Life of Pi


By Justin Jasso (@jjasso007)

Within every profession, whether chefs, architects, doctors or florists, each has their own style. The same goes for directors of both film and television, although some stand apart for their cinematic vision and the ability to turn what would be a standard scene into a stunning work of art. Ang Lee (Crouching Tiger, Hidden Dragon and Brokeback Mountan) brings Yann Martel’s novel, Life of Pi, to life on the big screen; weaving a magical tale of nature, survival and redefining the definition of companionship in only a way a master director could.

Pi Patel (Suraj Sharma) is a strange young boy growing up in Pondicherry, India. His family owns a zoo, so he has a vast knowledge of animals, is fascinated by stories, and dabbles in a number of religions that interest him. He’s made fun of at school as he grows up but comes into his own in his teens before his father decides it best for the family if they move to Canada as he’ll have work there. In order to do so, they’ll need to get rid of their zoo, to Pi’s disliking.  His father has a place for the animals in Canada, so the family packs up everything they own–animals included–and hitch a ride on a freighter crossing from India to Canada.

One evening, Pi is awoken and goes outside to witness a storm at sea only to discover the ship being taken under by the waves. After a harrowing escape jumping onto a 26-foot lifeboat, Pi finds that he’s not alone. With him are a zebra; a hyena; an orangutan; and the zoo’s Bengal tiger, Richard Parker, who all have to fight for survival. Predators meet predators on this small lifeboat and eventually it comes down to two: Pi and Richard Parker. What remains is a 227 day journey during which they both must fight hunger, the elements, hallucinations and try to work together in order to survive.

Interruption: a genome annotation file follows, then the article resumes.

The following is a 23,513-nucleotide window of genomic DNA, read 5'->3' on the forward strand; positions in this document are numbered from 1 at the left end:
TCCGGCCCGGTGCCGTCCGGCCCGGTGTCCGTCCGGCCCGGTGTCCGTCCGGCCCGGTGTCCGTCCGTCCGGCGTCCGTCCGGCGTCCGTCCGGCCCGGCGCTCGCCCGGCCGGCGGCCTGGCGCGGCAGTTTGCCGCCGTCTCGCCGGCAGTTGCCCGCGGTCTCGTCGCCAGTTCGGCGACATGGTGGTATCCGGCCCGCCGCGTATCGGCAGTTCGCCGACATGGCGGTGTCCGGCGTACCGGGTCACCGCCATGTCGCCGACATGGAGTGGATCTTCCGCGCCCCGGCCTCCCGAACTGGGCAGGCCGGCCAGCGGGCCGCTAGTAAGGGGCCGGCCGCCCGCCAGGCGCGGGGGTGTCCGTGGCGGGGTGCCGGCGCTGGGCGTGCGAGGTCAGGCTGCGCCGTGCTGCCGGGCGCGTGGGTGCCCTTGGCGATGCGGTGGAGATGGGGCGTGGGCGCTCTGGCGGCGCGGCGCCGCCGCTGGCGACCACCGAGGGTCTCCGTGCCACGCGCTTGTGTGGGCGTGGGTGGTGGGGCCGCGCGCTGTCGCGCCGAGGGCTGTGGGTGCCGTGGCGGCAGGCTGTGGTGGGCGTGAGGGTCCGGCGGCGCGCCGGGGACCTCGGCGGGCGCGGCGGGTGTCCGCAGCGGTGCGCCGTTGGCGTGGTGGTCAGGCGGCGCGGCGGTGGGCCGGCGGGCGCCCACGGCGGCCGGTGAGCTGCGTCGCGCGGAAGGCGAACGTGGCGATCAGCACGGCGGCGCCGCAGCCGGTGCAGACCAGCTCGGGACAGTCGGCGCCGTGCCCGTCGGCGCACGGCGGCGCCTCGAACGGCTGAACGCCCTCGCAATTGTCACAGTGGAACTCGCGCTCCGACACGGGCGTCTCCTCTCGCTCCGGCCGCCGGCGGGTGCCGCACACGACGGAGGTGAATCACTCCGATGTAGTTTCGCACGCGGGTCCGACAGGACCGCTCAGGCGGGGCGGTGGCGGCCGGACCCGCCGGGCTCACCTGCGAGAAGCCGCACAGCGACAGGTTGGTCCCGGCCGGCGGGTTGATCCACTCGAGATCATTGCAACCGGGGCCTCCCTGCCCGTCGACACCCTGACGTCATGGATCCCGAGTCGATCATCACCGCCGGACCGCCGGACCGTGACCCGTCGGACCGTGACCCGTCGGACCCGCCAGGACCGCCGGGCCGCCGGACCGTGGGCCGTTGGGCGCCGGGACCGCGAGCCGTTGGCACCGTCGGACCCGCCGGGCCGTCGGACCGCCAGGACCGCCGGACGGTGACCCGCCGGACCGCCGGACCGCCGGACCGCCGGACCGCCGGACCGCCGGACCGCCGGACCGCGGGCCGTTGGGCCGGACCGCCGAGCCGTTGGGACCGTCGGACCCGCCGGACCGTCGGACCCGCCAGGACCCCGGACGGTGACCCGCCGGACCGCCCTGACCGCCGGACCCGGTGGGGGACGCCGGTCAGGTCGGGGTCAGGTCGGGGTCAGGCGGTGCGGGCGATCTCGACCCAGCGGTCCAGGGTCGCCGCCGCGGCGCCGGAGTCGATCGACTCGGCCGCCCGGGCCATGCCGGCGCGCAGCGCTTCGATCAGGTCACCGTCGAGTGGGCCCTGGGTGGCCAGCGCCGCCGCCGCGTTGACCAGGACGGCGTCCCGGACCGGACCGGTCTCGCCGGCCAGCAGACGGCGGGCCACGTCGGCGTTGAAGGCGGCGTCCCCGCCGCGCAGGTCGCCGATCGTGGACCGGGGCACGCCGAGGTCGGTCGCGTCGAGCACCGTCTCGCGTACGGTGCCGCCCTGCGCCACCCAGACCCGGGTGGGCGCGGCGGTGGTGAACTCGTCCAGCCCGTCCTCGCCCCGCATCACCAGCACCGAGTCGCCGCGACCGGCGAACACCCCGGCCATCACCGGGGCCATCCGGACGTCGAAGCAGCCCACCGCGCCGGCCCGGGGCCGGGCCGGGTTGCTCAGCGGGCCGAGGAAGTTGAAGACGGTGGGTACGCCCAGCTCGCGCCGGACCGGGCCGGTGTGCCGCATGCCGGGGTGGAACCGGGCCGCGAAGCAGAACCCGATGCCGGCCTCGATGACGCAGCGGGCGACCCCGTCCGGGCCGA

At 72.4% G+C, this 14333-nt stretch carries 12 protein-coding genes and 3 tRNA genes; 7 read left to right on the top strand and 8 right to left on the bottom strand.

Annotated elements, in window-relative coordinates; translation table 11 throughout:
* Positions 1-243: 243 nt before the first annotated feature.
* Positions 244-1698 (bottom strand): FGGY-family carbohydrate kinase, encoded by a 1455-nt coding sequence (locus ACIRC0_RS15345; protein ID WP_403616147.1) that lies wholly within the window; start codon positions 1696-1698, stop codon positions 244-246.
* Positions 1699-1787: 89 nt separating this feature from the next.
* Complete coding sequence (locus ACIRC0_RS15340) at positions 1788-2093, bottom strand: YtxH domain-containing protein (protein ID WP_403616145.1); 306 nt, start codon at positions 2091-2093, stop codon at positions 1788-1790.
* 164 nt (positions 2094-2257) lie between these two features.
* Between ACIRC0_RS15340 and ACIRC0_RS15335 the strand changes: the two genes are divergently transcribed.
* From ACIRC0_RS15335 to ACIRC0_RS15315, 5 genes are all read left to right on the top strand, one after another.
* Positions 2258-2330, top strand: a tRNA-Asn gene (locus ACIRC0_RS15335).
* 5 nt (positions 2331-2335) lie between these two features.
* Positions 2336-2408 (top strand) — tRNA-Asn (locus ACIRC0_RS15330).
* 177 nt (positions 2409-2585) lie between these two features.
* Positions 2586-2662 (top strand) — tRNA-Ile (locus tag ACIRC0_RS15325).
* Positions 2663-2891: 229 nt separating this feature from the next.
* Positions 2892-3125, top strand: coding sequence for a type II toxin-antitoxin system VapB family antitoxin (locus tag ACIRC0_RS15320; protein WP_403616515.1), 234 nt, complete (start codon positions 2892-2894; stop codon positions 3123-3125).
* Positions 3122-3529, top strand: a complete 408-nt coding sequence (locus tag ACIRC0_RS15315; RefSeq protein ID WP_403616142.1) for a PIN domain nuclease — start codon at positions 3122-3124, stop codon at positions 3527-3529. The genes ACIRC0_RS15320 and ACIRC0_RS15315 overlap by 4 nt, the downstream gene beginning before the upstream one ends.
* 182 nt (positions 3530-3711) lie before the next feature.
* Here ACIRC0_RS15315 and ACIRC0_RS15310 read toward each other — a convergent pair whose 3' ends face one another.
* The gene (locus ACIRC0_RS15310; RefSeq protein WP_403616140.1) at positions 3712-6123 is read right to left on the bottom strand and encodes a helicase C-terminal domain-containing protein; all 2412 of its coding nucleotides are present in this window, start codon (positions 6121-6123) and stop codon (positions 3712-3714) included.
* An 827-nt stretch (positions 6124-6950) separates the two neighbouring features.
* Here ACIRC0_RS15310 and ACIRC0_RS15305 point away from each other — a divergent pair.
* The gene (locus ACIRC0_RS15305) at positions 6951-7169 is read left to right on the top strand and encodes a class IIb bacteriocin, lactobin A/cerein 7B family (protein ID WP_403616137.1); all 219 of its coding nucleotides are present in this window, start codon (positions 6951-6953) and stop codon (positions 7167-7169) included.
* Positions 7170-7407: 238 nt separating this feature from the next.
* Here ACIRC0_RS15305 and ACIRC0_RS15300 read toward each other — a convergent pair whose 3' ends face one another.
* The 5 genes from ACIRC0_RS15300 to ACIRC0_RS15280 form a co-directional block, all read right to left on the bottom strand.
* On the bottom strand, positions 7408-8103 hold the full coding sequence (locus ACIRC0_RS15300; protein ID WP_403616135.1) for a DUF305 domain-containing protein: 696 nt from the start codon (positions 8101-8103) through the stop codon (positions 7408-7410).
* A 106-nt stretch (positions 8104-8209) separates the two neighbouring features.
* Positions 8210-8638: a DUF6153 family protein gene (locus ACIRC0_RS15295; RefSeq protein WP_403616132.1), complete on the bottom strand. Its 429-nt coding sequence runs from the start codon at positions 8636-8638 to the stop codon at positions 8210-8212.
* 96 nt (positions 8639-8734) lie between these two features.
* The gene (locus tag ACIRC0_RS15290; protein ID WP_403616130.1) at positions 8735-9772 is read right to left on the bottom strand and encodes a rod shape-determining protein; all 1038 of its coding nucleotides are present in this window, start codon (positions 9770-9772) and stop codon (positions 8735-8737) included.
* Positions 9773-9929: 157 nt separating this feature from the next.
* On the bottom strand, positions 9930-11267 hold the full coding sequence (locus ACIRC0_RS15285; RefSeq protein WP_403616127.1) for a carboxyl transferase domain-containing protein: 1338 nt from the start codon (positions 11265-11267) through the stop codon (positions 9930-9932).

Adult Pi is telling his tale to a novelist who wants to publish it for the world to hear, so it’s a story within a story, focusing on the one of survival being recalled. Suraj Sharma takes on the difficult task that Tom Hanks did in Cast Away: without a living actor to dialogue with most of the film, the story has to be told through Suraj himself—a life of loneliness where faith is tested and the things that are truly important in life are realized.

It’s hard enough for some directors to make most films visually interesting and entertaining for their audience. It’s even more difficult when the canvas the director has to paint on is a large body of water. But Ang Lee takes the tools he has been given and develops a piece that would make the great artists proud. From a long shot overhead of night where the water reflects the night sky, making it appear as if the life boat is drifting with the moon; to a close up of a Bengal tiger clinging for dear life, Lee brings a tranquility to the screen, a look at the human soul and how maybe we misconstrue “facts” at times because of our own biases and fears. A vision that, no matter who you are, you can work with anyone in this world to achieve a common goal and be successful. Lee’s vision of Life of Pi creates magic out of what could have easily been a boring survival story on the ocean and brings us onto that boat, allowing us to experience the daily struggles with Pi and Richard Parker.

Is the Life of Pi for everyone? Probably not. But I’ve yet to see a film that I would say is for absolutely everyone. Do I believe most people can take something from this film? That’s a definitive yes! Whether it’s just two hours of entertainment, a new perspective on life, a look at companionship, or for the magnificent visuals Ang Lee brings to the screen, the majority of people will be able to take something worthwhile from this film that has a tendency to touch the heart and have you root for the friendship between a man and a tiger, to root for their survival and to know that, if you really want something, you will find a way to obtain it.

Rating: 4.5 out of 5 stars

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